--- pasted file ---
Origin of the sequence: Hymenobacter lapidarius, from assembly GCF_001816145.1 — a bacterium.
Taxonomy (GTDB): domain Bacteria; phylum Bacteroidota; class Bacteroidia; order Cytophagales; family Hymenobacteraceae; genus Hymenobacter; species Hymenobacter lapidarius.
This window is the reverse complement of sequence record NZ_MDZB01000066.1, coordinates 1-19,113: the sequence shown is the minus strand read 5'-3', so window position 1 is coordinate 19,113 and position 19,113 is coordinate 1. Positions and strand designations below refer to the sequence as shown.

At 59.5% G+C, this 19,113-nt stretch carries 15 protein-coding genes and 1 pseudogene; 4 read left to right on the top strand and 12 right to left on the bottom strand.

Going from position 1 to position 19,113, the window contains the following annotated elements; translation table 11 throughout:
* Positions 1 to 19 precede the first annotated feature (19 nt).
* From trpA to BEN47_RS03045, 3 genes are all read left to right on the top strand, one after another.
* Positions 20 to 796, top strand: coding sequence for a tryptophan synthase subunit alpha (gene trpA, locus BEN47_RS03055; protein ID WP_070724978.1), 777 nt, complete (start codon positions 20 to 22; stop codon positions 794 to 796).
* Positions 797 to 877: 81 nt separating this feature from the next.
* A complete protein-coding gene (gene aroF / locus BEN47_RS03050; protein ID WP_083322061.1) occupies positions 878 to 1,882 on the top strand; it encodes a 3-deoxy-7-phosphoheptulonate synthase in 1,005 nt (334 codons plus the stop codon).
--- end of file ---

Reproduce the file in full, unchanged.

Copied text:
Origin of the sequence: Hymenobacter lapidarius, from assembly GCF_001816145.1 — a bacterium.
Taxonomy (GTDB): domain Bacteria; phylum Bacteroidota; class Bacteroidia; order Cytophagales; family Hymenobacteraceae; genus Hymenobacter; species Hymenobacter lapidarius.
This window is the reverse complement of sequence record NZ_MDZB01000066.1, coordinates 1-19,113: the sequence shown is the minus strand read 5'-3', so window position 1 is coordinate 19,113 and position 19,113 is coordinate 1. Positions and strand designations below refer to the sequence as shown.

At 59.5% G+C, this 19,113-nt stretch carries 15 protein-coding genes and 1 pseudogene; 4 read left to right on the top strand and 12 right to left on the bottom strand.

Going from position 1 to position 19,113, the window contains the following annotated elements; translation table 11 throughout:
* Positions 1 to 19 precede the first annotated feature (19 nt).
* From trpA to BEN47_RS03045, 3 genes are all read left to right on the top strand, one after another.
* Positions 20 to 796, top strand: coding sequence for a tryptophan synthase subunit alpha (gene trpA, locus BEN47_RS03055; protein ID WP_070724978.1), 777 nt, complete (start codon positions 20 to 22; stop codon positions 794 to 796).
* Positions 797 to 877: 81 nt separating this feature from the next.
* A complete protein-coding gene (gene aroF / locus BEN47_RS03050; protein ID WP_083322061.1) occupies positions 878 to 1,882 on the top strand; it encodes a 3-deoxy-7-phosphoheptulonate synthase in 1,005 nt (334 codons plus the stop codon).